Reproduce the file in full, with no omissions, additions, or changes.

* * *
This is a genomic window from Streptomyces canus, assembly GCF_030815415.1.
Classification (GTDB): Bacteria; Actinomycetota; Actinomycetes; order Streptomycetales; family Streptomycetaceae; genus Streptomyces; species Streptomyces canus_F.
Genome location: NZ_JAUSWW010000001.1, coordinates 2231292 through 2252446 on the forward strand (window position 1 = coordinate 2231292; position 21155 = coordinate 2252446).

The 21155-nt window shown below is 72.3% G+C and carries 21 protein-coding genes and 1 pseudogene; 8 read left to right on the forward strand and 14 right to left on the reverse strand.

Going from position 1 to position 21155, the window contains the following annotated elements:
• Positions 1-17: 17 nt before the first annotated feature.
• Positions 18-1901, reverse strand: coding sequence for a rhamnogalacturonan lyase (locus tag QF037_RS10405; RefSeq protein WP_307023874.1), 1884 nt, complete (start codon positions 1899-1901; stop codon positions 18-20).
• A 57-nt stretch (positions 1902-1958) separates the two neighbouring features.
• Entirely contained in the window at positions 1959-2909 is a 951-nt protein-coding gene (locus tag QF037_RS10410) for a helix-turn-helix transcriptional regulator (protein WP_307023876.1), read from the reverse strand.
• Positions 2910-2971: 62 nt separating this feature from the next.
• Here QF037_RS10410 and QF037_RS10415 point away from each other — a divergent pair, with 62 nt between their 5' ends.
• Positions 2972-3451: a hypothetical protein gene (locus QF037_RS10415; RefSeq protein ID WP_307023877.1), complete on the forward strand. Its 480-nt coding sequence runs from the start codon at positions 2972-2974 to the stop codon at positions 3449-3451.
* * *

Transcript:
This is a genomic window from Streptomyces canus, assembly GCF_030815415.1.
Classification (GTDB): Bacteria; Actinomycetota; Actinomycetes; order Streptomycetales; family Streptomycetaceae; genus Streptomyces; species Streptomyces canus_F.
Genome location: NZ_JAUSWW010000001.1, coordinates 2231292 through 2252446 on the forward strand (window position 1 = coordinate 2231292; position 21155 = coordinate 2252446).

The 21155-nt window shown below is 72.3% G+C and carries 21 protein-coding genes and 1 pseudogene; 8 read left to right on the forward strand and 14 right to left on the reverse strand.

Going from position 1 to position 21155, the window contains the following annotated elements:
• Positions 1-17: 17 nt before the first annotated feature.
• Positions 18-1901, reverse strand: coding sequence for a rhamnogalacturonan lyase (locus tag QF037_RS10405; RefSeq protein WP_307023874.1), 1884 nt, complete (start codon positions 1899-1901; stop codon positions 18-20).
• A 57-nt stretch (positions 1902-1958) separates the two neighbouring features.
• Entirely contained in the window at positions 1959-2909 is a 951-nt protein-coding gene (locus tag QF037_RS10410) for a helix-turn-helix transcriptional regulator (protein WP_307023876.1), read from the reverse strand.
• Positions 2910-2971: 62 nt separating this feature from the next.
• Here QF037_RS10410 and QF037_RS10415 point away from each other — a divergent pair, with 62 nt between their 5' ends.
• Positions 2972-3451: a hypothetical protein gene (locus QF037_RS10415; RefSeq protein ID WP_307023877.1), complete on the forward strand. Its 480-nt coding sequence runs from the start codon at positions 2972-2974 to the stop codon at positions 3449-3451.